I believe thanks to is slightly more emotive than the other causal prepositions: it seems often to indicate not just a cause but also the writer’s feeling about it. It thus resembles, to some extent, the opinion-showing vocabulary discussed in the post 107. The Language of Opinions. This emotiveness must come from the basic meaning of thanks: communicating gratitude to another person for receiving a service or object from them.

Here is a typical thanks to sentence:

(f) Thanks to everyone’s hard work, the road was soon clear.

This sentence does more than explain why the road became clear; it also conveys the speaker’s gratitude to, and even praise of, the workers. Gratitude, however, is not always the message of thanks to. When the result (not the cause!) is clearly unpleasant, criticism can be understood instead:

(g) Thanks to the policies of the Government, the economy is in a mess.

In the underlined result here, it would be hard to interpret the negative word a mess as something desirable or praiseworthy, and hence the cause cannot be receiving gratitude and will be understood instead as an object of criticism. The use of a normally positive word like thanks to express an opposite meaning is an example of that peculiar English habit of irony, similar to saying that a boring experience had been “wonderful” or an unpopular politician was “universally loved”.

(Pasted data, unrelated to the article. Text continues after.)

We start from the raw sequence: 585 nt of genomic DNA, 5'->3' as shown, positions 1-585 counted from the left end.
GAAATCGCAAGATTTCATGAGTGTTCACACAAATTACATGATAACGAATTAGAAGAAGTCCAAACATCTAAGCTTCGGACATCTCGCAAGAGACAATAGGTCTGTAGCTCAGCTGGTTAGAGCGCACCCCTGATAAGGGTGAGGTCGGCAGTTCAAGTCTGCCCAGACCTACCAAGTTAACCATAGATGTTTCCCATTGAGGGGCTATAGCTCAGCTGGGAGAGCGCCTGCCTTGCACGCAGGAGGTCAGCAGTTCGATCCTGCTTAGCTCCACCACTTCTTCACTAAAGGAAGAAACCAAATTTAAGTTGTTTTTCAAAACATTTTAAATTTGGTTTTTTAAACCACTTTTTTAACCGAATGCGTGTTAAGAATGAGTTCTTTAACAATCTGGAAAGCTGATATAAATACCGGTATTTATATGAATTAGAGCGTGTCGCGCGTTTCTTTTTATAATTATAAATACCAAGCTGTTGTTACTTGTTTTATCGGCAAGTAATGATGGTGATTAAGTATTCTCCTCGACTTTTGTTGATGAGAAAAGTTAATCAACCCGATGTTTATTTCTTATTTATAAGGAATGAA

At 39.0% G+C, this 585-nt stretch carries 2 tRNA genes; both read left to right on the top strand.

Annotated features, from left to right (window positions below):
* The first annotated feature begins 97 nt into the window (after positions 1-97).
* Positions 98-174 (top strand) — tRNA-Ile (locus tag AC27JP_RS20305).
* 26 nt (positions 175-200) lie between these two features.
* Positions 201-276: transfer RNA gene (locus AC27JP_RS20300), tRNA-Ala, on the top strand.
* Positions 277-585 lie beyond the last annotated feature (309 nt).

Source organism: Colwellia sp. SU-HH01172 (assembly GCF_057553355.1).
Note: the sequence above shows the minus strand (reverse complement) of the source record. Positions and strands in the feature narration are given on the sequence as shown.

Now here is a sentence from an academic context, where thanks to would be less appropriate because a neutral, non-emotive message is required:

(h) Cats fight less in the wild because of the greater size of their territory.

Using thanks to here would probably suggest that large-sized cat territory was a good thing (reduced cat-fighting being also good). Using because of (or owing to or on account of), on the other hand, gives no clue about the desirability or otherwise of large cat territories, but instead keeps attention focussed on the factuality of the sentence.

Courtesy of is similar to thanks to in expressing gratitude about a cause. However, it perhaps also suggests that the cause is a person who has consciously offered their help. An example might be:

(i) This road was built courtesy of a donation from the Mayor.